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Can't buy an RTX 3080? Now you can play on one with GeForce Now


Nvidia's monstrous GeForce RTX 3080 graphics card launched over a year ago, but it's still damned near impossible to get your hands on one if you don't feel like paying a just-as-monstrous markup on Ebay. But soon, you'll be able to tap the GPU's fearsome firepower for roughly the cost of a Netflix subscription, as Nvidia is bringing the GeForce RTX 3080 to its GeForce Now cloud streaming service, along with a juicy 1440p, 120Hz gaming option. If you're looking to get into desktop gaming for the first time, or if your current graphics card dies and you don't want to spend $1,500 to $2,000 on an RTX 3080 of your own on the street, GeForce Now can keep you playing at a high level until the madness ends (at least assuming your internet is up to snuff). And yes, that includes cutting-edge, real-time ray tracing and Nvidia DLSS capabilities. Nvidia needed to upgrade its servers to make such a ferocious option possible.

NVIDIA GeForce Now Ultimate hands-on: The enthusiast's choice for cloud gaming


This week, as the lights go out for good at one major game streaming service, NVIDIA is upgrading GeForce Now with a bunch of features thanks to the addition of new SuperPODs equipped with RTX 4080 GPUs. And after testing out some of the service's improved capabilities, the addition of expanded support for high refresh rates and ultrawide resolutions is really turning GeForce Now into a truly high-end cloud gaming app. For those that missed the initial announcement back at CES, GeForce Now's recently renamed Ultimate plan (formerly the RTX 3080 tier) is getting a number of new features including support for refresh rates of up to 240Hz at full HD or 4K at 120 fps and an expanded set of usable wide-screen resolutions (3840x1600, 3440x1440 and 2560x1080). On top of that NVIDIA is also adding better support for HDR on both Macs and PCs along with the ability to use full ray tracing with DLSS3 in supported games. Right away, this elevates GeForce Now above rivals like Xbox Cloud Gaming, which is capped at 1080p/60fps.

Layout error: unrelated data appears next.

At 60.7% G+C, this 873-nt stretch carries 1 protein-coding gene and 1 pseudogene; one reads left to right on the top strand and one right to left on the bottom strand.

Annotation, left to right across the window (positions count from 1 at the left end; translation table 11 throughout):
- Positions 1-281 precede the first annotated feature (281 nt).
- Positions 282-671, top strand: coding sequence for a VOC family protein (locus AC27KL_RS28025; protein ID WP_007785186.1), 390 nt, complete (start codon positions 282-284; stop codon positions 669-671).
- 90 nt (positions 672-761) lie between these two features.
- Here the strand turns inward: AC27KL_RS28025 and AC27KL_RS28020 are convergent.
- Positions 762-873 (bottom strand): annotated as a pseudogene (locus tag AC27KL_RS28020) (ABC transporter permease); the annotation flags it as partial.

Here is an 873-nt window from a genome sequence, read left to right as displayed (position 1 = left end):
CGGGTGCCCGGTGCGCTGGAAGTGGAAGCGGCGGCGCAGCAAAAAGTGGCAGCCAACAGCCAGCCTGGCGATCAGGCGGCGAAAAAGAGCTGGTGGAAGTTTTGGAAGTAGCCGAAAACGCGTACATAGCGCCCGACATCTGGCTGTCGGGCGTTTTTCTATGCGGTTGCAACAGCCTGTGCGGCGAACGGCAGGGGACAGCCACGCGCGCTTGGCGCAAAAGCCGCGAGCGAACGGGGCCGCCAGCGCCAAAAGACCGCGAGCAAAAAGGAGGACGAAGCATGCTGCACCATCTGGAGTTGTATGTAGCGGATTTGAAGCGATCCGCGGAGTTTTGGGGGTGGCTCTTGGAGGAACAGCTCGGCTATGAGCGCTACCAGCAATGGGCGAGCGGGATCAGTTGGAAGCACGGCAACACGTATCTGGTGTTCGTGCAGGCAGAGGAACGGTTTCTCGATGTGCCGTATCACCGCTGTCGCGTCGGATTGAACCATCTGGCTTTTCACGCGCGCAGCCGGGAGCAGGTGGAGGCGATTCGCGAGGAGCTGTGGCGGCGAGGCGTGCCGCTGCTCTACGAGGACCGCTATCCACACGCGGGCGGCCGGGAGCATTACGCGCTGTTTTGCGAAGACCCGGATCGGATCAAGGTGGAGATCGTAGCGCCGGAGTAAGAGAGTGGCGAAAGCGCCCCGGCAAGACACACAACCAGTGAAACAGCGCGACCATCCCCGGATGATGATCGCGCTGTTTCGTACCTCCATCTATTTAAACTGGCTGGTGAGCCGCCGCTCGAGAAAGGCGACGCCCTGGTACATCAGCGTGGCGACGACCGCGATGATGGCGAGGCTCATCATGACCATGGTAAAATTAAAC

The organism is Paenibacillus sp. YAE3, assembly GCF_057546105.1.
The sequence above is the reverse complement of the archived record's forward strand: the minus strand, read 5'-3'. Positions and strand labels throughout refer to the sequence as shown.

Tested: Nvidia GeForce Now unlocks RTX 4080 grunt, and it's a win for your wallet


Can't get your hands on an Nvidia GeForce RTX 4080 for your gaming rig (or not keen to pay the $1,199.99 Now you don't have to. Nvidia GeForce Now, the company's cloud gaming service, has released a GeForce Now Ultimate subscription tier that provides RTX 4080-equivilent hardware, complete with ray tracing and DLSS 3 support--and I've spent several days testing it. The RTX 4080's might comes flanked by several other GeForce Now enhancements, including support for ultrawide resolutions up to 3,840 x 1,600. Refresh rates get a boost, too, with support for 240Hz at 1080p and 120Hz at up to 4K. The higher refresh rates can also lead to lower total latency, allowing Nvidia to double dip on its marketing claims.

Nvidia partners with AT&T, Samsung to promote GeForce NOW


Nvidia on Tuesday announced that it is growing its cloud gaming ecosystem by partnering with AT&T and Samsung. The new partnerships, announced during CES, will extend the reach and performance of GeForce NOW, Nvidia's cloud-based game streaming service. Nvidia's collaboration with AT&T will focus on developing 5G technical innovations to improve the gaming experience. Engineering teams from both companies are working together to optimize things like latency and minimize packet loss across the network. They're not unveiling any specific developments at this point but plan to work together through the year.

Samsung's baking its cloud gaming platform into TVs


Samsung is overhauling its TV interface, and it's looking to pull many of your gaming needs together in one place. Via the Gaming Hub, you'll be able to fire up console games directly from TV home screens so you can start playing them a bit faster. What's more, you can access Samsung's new game streaming service from the hub. The company teased its latest stab at cloud gaming back in October. You'll be able to connect third-party controllers and headsets to compatible TVs, so you might not need to pick up extra hardware to play games on the platform.